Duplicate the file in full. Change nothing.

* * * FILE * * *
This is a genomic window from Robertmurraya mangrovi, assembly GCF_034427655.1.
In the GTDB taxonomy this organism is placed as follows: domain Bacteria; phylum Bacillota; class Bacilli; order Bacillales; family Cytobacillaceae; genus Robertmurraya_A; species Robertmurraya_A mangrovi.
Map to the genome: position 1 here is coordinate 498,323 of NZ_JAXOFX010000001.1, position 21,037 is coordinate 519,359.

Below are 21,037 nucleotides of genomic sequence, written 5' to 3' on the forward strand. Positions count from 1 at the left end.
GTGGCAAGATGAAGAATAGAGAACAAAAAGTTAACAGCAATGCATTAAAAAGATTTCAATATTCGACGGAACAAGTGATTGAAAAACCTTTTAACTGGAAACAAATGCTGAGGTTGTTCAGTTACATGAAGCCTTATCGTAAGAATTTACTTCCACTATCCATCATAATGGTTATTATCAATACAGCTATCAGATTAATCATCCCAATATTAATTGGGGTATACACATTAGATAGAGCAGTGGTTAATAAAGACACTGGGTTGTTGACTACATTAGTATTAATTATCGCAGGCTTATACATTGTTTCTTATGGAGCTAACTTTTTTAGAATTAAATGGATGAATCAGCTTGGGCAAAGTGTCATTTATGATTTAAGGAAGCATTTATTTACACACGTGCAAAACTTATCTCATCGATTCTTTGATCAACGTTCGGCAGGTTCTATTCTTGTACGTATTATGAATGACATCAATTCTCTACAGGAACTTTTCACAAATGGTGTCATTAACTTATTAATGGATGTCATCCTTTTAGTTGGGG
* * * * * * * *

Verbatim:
This is a genomic window from Robertmurraya mangrovi, assembly GCF_034427655.1.
In the GTDB taxonomy this organism is placed as follows: domain Bacteria; phylum Bacillota; class Bacilli; order Bacillales; family Cytobacillaceae; genus Robertmurraya_A; species Robertmurraya_A mangrovi.
Map to the genome: position 1 here is coordinate 498,323 of NZ_JAXOFX010000001.1, position 21,037 is coordinate 519,359.

Below are 21,037 nucleotides of genomic sequence, written 5' to 3' on the forward strand. Positions count from 1 at the left end.
GTGGCAAGATGAAGAATAGAGAACAAAAAGTTAACAGCAATGCATTAAAAAGATTTCAATATTCGACGGAACAAGTGATTGAAAAACCTTTTAACTGGAAACAAATGCTGAGGTTGTTCAGTTACATGAAGCCTTATCGTAAGAATTTACTTCCACTATCCATCATAATGGTTATTATCAATACAGCTATCAGATTAATCATCCCAATATTAATTGGGGTATACACATTAGATAGAGCAGTGGTTAATAAAGACACTGGGTTGTTGACTACATTAGTATTAATTATCGCAGGCTTATACATTGTTTCTTATGGAGCTAACTTTTTTAGAATTAAATGGATGAATCAGCTTGGGCAAAGTGTCATTTATGATTTAAGGAAGCATTTATTTACACACGTGCAAAACTTATCTCATCGATTCTTTGATCAACGTTCGGCAGGTTCTATTCTTGTACGTATTATGAATGACATCAATTCTCTACAGGAACTTTTCACAAATGGTGTCATTAACTTATTAATGGATGTCATCCTTTTAGTTGGGG